Charming rascal Tristan Northwood seems to have it all: an ancient name, a noble inheritance, a lovely wife, and a son he adores. Women love him, men admire him, and it seems there is nothing he can’t do, whether it’s seducing a society wife or winning a carriage race. Little does society suspect that the name means nothing to him, the fortune is in his father’s controlling hands, and he has no interest in his wife except a very distant friendship. Society bores him, and he takes dares because he only feels alive when he’s dancing on the edge...until his wife’s brother comes home from the wars.
Decorated war hero Major Charles Mountjoy jerks Tris out of his despair by inspiring feelings of passion Tris had never suspected himself capable of. Almost as terrifying as those feelings for Charles are the signs Charles might return his affection - or, even worse, that Charles sees the man Tristan has been trying so valiantly to hide from the world.
©2011 Rowan Speedwell (P)2012 Rowan Speedwell
In genre it reminds me a lot of the late Barbara Cartland books, though that should not be set as a guideline for the story.
Gibson, I loved his accent. In general Paul Morey was excellent at performing voices, as they only changed slightly in tone, instead dialect and accent were used to describe the individual characters.
The story had a great diversity among the characters, Charlotte and Tristan were probably those with the best descriptions. The initial description of Tristan's life, not only as a child but also leading up to his marriage quickly stirred my sympathy. The changes that transpire for him through his life are well described and I love the initially slow moving romance.
Charlotte was a delight to listen to, though I often disagreed with her decisions she has a calm way of looking at things. During the first quarter of the book I often found myself smiling at her odd inputs. I might have continued to do that through the rest of the book, but when you do it all the time you stop noticing.
All the main characters had pretty well-developed backgrounds as you moved on through the story.
The stigma of sodomy at the time is handled very well in the book, both how society views it and how the protagonist deals with it.
The language is also generally kept in the right language, very few times is new slang used instead of the more proper form of speaking. It does not make the book hard to understand in any way, but it creates the atmosphere of that time. Only slips I noticed was during the sex scenes, which there weren't too many of. There was more focus on the romance and what it meant to their lives than the sexual part, which I found very refreshing from a lot of gay romance audiobooks.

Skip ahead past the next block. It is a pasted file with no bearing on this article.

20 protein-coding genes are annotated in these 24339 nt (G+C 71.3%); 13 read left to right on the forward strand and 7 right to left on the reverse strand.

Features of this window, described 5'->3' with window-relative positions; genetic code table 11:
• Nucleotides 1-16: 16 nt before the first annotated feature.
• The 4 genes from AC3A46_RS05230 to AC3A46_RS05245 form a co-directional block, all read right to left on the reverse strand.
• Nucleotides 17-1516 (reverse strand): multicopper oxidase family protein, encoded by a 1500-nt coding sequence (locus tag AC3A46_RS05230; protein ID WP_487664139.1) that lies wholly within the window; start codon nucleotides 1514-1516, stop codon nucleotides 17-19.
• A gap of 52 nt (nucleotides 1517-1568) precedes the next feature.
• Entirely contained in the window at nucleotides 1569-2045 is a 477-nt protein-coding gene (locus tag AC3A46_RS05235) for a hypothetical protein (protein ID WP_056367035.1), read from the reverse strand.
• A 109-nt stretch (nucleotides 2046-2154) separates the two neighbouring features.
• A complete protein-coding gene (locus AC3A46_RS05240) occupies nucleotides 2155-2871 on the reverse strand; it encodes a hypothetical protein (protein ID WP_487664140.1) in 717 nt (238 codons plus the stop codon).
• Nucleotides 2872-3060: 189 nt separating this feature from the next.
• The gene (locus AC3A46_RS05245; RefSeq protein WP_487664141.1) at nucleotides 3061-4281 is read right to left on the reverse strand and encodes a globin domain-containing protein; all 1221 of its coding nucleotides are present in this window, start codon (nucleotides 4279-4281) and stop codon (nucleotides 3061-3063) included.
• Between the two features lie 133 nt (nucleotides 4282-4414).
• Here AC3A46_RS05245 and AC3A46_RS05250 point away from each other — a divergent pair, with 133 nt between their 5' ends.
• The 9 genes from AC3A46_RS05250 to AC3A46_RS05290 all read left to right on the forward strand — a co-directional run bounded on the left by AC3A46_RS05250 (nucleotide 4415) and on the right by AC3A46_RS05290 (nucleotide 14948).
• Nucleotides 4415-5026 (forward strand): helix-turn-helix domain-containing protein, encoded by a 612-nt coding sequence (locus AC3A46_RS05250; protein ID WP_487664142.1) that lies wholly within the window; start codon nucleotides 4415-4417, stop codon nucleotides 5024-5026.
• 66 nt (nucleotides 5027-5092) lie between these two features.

First of all let me say I loved Rowan Speedwell's other audiobook Finding Zach it was such a refreshing change from most of the other male/male fiction out there. So it was with high hopes I started Kindred Harts. the good thing is Speedwell still manages to draw a complex main person who is dealing with real issues. the bad news is I just could not find myself sympathizing or even empathizing with anyone in this book. I mean don't we all wish we had Tristan's issues he is smart good looking seems to have a matural ability in almost every field he enters and oh yes he is rich too. The idea that the love of his life just falls into his lap was just too much. By all accounts Tristan is a likeable guy who is just very lonely. I found myself asking if he is liked by almost everyone why is Charles the first person to show him kindness. it was this theme along with a contrived plot that made me almost stop listening several times.
I will give Speedwell's work another try because of her first triuph but this book was a great let down for me.
Let me begin my review by saying that I had actually read this book when it first came out on my kindle and had given it 4 stars so I thought it would actually be fun to listen to it since I was waiting for the next installment in a couple different series and just needed a filler. To say that I was disappointed was an understatement. First of all, the narrator REALLY got under my skin. The characters in this book were mostly English but not one of them had an English accent although a very poor Scottish brogue was thrown in there every once in a while. Second, there were a few times that as the narrator changed characters he never changed voices or if he went from a male character to a female, his voice actually became deeper. Also, I'm not really sure if I just didn't remember the story as being so trite or if it was just hearing it instead of reading it and kind of narrating in my head but I really just wanted to tell Tristan to stop being such a whiner and grow up. Not to mention Charlotte was the most out of touch person on the planet. So I am sorry to say that I actually had to force myself to finish this book and was really sorry to have wasted a credit on it especially since it went on sale for $6 after I purchased it.
I have no idea what would have made it better. It just didn't hit me.
not something that kept me listening.
I don't really know
No. Just rated
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